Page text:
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Content tagged with "aquatic"

Photo of a gilled aquatic snail

Gilled Aquatic Snails (Prosobranch Pond Snails)

Over 20 Missouri species in former subclass Prosobranchia
Gilled snails are one of two main groups of aquatic snails in Missouri (the other group is the "lunged" snails). Gilled snails, or prosobranchs, breathe with gills and possess a hard trapdoor-like operculum. They are most common in the Ozarks.

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Image of a gray-speckled crayfish

Gray-Speckled Crayfish

Orconectes palmeri
This crayfish is gray with numerous greenish-black speckles and blotches on the pincers, carapace and abdomen. A pair of large blotches are present near the back of the head, and another pair occur near the junction of the carapace and abdomen. In our state, it is found only in the southeastern section.

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Image of hubbs' crayfish

Hubbs' Crayfish

Cambarus hubbsi
This powerfully built crayfish is usually olive-tan or reddish brown, without prominent spots or blotches. A narrow blackish band is present at the junction of the carapace and abdomen. In our state, it is limited to the Ozarks of southern Missouri.

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Photo of pulmonate snail crawling on rock

Lunged Aquatic Snail (Pulmonate Pond Snail)

Unliked gilled aquatic snails, lunged aquatic snails breathe via a lunglike pulmonary cavity. They also lack an operculum, the hard horny “trapdoor” that closes when the animal retracts into the shell.

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Photo of pulmonate snail crawling on rock out of water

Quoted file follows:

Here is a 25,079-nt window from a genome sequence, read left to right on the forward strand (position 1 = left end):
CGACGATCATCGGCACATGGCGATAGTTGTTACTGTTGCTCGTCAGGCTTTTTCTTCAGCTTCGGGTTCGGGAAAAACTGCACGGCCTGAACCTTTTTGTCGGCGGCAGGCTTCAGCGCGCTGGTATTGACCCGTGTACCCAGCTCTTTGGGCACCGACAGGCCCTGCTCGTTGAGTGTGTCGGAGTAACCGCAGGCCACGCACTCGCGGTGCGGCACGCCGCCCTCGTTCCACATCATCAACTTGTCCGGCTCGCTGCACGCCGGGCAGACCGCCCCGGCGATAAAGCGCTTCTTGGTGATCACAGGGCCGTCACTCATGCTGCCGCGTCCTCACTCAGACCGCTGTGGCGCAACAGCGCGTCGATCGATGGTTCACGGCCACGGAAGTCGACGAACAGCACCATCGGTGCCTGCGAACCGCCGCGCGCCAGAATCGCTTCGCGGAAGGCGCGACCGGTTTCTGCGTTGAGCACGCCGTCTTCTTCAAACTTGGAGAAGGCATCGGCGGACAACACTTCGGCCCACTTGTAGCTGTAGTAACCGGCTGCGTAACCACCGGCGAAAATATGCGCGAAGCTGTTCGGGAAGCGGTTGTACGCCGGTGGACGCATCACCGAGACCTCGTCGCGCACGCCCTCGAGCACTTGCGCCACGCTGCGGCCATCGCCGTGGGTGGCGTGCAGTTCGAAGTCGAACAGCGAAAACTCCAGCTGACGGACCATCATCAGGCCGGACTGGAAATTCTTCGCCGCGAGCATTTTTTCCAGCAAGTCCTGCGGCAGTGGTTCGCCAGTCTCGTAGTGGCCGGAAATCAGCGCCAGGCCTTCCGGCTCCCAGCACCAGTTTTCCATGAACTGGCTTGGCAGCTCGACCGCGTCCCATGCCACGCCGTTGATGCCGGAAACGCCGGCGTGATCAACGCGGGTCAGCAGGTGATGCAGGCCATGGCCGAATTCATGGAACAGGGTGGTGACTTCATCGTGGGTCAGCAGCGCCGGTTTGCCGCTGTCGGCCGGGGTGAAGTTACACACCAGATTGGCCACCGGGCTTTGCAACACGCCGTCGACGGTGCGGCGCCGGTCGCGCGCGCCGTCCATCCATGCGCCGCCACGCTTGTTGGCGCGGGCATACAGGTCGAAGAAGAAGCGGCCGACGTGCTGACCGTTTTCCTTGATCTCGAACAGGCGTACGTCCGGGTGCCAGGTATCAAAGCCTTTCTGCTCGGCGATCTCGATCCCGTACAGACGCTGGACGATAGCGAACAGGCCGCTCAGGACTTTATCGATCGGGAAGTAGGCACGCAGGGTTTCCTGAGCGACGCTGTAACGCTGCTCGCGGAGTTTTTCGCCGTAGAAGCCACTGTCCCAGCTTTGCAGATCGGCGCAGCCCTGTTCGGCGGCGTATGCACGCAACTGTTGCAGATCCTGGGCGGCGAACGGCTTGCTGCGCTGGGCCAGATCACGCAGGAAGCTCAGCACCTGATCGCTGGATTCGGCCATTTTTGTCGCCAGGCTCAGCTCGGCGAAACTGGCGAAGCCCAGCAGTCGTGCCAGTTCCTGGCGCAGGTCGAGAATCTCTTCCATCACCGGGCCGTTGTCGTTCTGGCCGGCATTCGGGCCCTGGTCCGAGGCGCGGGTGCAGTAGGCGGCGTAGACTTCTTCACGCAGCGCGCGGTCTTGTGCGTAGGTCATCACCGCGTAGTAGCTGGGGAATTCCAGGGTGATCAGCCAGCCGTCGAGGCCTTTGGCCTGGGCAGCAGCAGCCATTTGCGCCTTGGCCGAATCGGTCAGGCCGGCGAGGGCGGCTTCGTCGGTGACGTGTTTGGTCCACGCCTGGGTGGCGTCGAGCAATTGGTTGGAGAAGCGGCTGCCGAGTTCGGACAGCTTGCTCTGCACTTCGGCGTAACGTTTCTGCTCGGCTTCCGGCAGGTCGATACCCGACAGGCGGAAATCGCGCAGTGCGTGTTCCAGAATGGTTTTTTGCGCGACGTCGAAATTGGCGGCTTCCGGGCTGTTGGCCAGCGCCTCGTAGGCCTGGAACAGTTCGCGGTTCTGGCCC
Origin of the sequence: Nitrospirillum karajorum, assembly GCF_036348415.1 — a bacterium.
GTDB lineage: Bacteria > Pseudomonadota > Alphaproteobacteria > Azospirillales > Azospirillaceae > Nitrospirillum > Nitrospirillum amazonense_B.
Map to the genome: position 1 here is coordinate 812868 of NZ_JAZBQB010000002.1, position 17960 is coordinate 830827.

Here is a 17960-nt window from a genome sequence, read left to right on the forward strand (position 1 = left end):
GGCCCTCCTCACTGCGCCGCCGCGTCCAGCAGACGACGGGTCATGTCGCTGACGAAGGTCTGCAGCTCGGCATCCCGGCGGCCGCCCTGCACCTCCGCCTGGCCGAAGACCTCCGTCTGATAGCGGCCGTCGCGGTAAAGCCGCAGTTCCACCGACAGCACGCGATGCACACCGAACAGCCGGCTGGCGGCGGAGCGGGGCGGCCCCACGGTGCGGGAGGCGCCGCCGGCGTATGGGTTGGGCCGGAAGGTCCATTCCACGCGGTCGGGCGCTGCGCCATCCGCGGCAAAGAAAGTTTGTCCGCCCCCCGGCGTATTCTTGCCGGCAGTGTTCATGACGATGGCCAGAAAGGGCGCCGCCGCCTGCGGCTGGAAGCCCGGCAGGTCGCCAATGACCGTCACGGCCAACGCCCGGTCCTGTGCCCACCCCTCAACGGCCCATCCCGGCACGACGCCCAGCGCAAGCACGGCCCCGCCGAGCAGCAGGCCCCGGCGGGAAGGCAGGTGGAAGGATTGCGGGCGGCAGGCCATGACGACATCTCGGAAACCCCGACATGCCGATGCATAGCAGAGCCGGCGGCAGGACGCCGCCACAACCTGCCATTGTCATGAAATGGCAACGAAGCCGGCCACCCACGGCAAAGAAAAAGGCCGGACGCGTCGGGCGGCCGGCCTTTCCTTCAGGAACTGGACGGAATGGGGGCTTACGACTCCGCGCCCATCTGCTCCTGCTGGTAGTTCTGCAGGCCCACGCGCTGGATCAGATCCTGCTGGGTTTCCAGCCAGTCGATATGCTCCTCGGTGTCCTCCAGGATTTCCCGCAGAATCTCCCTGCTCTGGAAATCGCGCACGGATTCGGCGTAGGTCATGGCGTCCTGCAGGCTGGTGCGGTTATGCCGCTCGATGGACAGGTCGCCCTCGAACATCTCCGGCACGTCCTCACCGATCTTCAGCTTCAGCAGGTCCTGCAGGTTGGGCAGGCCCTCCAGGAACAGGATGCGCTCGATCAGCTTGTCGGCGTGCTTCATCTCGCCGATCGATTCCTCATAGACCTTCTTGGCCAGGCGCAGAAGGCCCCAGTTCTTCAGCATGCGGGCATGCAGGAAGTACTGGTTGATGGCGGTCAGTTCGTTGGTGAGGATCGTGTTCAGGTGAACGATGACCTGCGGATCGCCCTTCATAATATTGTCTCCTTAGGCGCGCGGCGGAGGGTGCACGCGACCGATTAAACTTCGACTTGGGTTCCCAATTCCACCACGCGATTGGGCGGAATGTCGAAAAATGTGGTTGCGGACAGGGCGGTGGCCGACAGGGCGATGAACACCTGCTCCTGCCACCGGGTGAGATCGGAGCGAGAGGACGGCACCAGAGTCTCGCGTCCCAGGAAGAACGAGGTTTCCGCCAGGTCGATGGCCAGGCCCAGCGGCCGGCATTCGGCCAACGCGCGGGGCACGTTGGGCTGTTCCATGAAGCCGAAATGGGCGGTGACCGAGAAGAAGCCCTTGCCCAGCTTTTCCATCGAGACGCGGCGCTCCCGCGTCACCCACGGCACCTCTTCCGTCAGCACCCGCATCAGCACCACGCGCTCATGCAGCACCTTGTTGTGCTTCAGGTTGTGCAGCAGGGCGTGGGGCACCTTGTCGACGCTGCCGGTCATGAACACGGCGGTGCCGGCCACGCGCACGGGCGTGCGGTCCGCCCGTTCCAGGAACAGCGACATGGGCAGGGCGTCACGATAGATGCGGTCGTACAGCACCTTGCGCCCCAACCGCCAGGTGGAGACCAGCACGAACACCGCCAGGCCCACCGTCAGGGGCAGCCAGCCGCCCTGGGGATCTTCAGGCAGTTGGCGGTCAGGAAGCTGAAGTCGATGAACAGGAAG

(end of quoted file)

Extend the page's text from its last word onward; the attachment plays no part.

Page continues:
Lunged Aquatic Snail (Pulmonate Pond Snail)

Many pulmonate snails crawl to the water surface to take in air, but others can stay underwater all the time. This snail was crawling on a dry rock on the edge of a creek. Except for in the Ozarks, pulmonate snails predominate in most of the aquatic regions in our state.

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Photo of pulmonate snail crawling on rock

Lunged Aquatic Snails (Pulmonate Pond Snails)

Over 30 Missouri species in former subclass Pulmonata
This is one of the two broad categories of aquatic snails in Missouri (the other is the gilled snails, or prosobranchs). Pulmonate snails breathe via a lunglike pulmonary cavity, and they lack a hard trapdoor-like operculum. Except for in the Ozarks, pulmonate snails predominate in most of the aquatic regions in our state.

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Photo of a mayfly

Mayflies

There are hundreds of species in North America.
The mayflies are a fascinating group of insects. The nymphs live from months to years under water, breathing through gills, and the adults fly around in the air, mating, living for only a day or two.

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Image of a neosho midget crayfish

Neosho Midget Crayfish

Orconectes macrus
This small crayfish is a subdued mottled brown, with a prominent black band crossing the carapace near its junction with the abdomen. The body is stout, and the pincers are broad and powerful. It is found in the Neosho stream drainage of southwestern Missouri and northwestern Arkansas.

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Photo of a predaceous diving beetle

Predaceous Diving Beetles (Water Tigers)

Species in the beetle family Dytiscidae
Like many aquatic insects, these large oval beetles prey voraciously on other aquatic organisms. Excellent swimmers, they fly well, too, and are often attracted to lights.

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Ramshorn Snails (Wheel Snails; Planorbids)

Gyraulus, Helisoma, Menetus, Micromenetus, Planorbula spp.
This group of freshwater snails is easy to identify at a glance, because the shell is a flat, disklike coil. Like other pulmonate snails, they lack an operculum (a hard horny “trapdoor” that other types of aquatic snails possess that closes when the animal retracts into the shell).

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